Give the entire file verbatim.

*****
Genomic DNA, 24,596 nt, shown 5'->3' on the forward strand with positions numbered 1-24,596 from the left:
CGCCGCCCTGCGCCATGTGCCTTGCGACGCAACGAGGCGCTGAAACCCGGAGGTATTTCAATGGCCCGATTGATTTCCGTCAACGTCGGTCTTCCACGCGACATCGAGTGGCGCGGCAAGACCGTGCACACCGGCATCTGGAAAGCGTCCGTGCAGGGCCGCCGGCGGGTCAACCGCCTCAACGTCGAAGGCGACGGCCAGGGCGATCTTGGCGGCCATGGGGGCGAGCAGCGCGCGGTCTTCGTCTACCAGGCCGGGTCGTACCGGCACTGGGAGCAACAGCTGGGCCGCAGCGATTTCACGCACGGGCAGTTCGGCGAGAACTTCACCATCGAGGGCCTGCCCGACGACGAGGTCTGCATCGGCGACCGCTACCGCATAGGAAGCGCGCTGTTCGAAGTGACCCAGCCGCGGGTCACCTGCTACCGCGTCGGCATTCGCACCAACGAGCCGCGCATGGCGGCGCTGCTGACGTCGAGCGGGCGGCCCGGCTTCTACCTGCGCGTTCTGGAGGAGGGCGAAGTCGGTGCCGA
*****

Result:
Genomic DNA, 24,596 nt, shown 5'->3' on the forward strand with positions numbered 1-24,596 from the left:
CGCCGCCCTGCGCCATGTGCCTTGCGACGCAACGAGGCGCTGAAACCCGGAGGTATTTCAATGGCCCGATTGATTTCCGTCAACGTCGGTCTTCCACGCGACATCGAGTGGCGCGGCAAGACCGTGCACACCGGCATCTGGAAAGCGTCCGTGCAGGGCCGCCGGCGGGTCAACCGCCTCAACGTCGAAGGCGACGGCCAGGGCGATCTTGGCGGCCATGGGGGCGAGCAGCGCGCGGTCTTCGTCTACCAGGCCGGGTCGTACCGGCACTGGGAGCAACAGCTGGGCCGCAGCGATTTCACGCACGGGCAGTTCGGCGAGAACTTCACCATCGAGGGCCTGCCCGACGACGAGGTCTGCATCGGCGACCGCTACCGCATAGGAAGCGCGCTGTTCGAAGTGACCCAGCCGCGGGTCACCTGCTACCGCGTCGGCATTCGCACCAACGAGCCGCGCATGGCGGCGCTGCTGACGTCGAGCGGGCGGCCCGGCTTCTACCTGCGCGTTCTGGAGGAGGGCGAAGTCGGTGCCGA